The Avengers (2012)

21 Feb

The-Avengers-2012-Movie-Image

Smith’s Verdict: ***1/2

Reviewed by Tanner Smith

Hey, guys! Wanna see Iron Man, Thor, Captain America, and the Incredible Hulk banding together, in a summer blockbuster, to fight evil?

I do too! And this movie has been built up for about four years, since the original “Iron Man” was released to success in May 2008. It began simply with a credit cookie featuring the one-eyed Nick Fury (Samuel L. Jackson) telling billionaire/genius/hero Tony “Iron Man” Stark (Robert Downey, Jr.) that he plans to start the Avengers. And a month later, “The Incredible Hulk” was released, with a scene at the end that featured Tony Stark mentioning the Avengers. 2010’s “Iron Man 2” had a little more input to the idea (for those who don’t know the Avengers’ history in comic books), as 2011’s “Thor” and “Captain America” introduced two new candidates, as well as setting up certain plot elements for…2012’s “The Avengers!” And the verdict is that this inevitable summer-blockbuster lives up to its hype.

I’m not a comic book reader, per se, but I was still intrigued when hearing the basic storyline for “The Avengers”—Iron Man, Hulk, Thor, and Captain America band together. Having seen and liked all of these characters’ earlier movies (particularly the first “Iron Man”), I was hyped. There’s no way I wouldn’t be interested in seeing this movie.

Well, first, we get a introduction featuring the story’s McGuffin (a story’s catalyst)—a device that opens a tesseract (a portal through other dimensions)—and the arrival of our main villain, which turns out to be Thor’s adopted brother Loki (reprised from the earlier movie by Tom Hiddleston), who plans to use the tesseract to unleash an army of monstrous beings from his own world in order to conquer the Earth. This leads to Nick Fury (Samuel L. Jackson, of course) planning to assemble a team of superheroes in a race to stop him from carrying out his plan. Now, while I have to admit this introduction is somewhat tedious in the way it plays out (with certain “techno-babble,” exposition, and…well, the very idea of another villain planning to take over the world—of course), it is necessary to set up the rest of the movie.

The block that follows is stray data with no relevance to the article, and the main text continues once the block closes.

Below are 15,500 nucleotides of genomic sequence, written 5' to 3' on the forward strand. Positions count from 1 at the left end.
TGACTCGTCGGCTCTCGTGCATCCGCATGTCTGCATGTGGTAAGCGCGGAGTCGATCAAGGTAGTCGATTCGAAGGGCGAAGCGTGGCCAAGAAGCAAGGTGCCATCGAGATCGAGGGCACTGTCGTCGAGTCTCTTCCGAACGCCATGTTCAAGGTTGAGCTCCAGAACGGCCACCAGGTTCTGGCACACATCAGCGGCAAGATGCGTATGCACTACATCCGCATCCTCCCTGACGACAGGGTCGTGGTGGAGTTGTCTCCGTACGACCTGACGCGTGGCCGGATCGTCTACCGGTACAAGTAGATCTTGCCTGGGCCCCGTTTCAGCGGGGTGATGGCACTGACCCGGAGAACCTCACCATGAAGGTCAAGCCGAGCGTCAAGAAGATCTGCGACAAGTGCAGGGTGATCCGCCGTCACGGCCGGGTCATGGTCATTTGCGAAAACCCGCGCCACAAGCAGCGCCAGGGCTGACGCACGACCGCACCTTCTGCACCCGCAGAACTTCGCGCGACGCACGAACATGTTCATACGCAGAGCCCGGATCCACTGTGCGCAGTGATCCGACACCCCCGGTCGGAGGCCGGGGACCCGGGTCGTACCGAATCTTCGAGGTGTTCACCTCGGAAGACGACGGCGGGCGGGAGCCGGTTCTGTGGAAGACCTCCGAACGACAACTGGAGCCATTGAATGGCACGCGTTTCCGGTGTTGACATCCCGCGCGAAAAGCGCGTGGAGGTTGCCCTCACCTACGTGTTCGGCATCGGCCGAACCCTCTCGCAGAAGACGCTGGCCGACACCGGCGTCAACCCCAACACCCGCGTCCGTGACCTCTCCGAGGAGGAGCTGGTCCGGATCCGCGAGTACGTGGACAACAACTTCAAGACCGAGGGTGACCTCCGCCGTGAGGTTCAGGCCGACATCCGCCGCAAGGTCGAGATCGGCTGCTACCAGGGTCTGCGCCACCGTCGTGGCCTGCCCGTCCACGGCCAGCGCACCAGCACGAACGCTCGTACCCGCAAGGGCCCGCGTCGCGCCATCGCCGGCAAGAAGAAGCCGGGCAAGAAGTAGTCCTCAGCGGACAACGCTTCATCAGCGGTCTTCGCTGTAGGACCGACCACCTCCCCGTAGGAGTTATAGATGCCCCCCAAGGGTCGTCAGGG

We’re met again with those intriguing Marvel characters introduced in earlier film adaptations of their comic books. We have the rich, bright, and constantly wisecracking billionaire/hero Tony Stark (Robert Downey, Jr.) a.k.a. Iron Man, complete with flying iron suit. We have weakling-turned-superman Steve Rogers (Chris Evans) a.k.a. Captain America, who has a costume that is essentially a bulls-eye, but a shield that deflects bullets—now that’s cool. We have Norse god Thor (Chris Hemsworth) with his mighty hammer. And of course, we have Natasha (Scarlett Johansson), a feisty femme fatale introduced in “Iron Man 2” and also known as Black Widow, as she is told by S.H.I.E.L.D. Agent Coulson (Clark Gregg, reprising his character from earlier movies) to enlist the help of Bruce Banner (Mark Ruffalo, taking over for Edward Norton)—for those who don’t know, let’s just say Bruce Banner has a condition that comes with some serious anger issues.

As these heroes are teamed up together and planning out their next move, they also have to face each other. There’s a struggle between Iron Man and Thor when they first meet, Stark and Rogers banter a lot, and mostly, they don’t seem to want to rely on each other as much. But they realize that they’re all in this together and they’ll stand and fight Loki’s invading army on the battlegrounds of Manhattan, turning it into a disaster of epic proportions.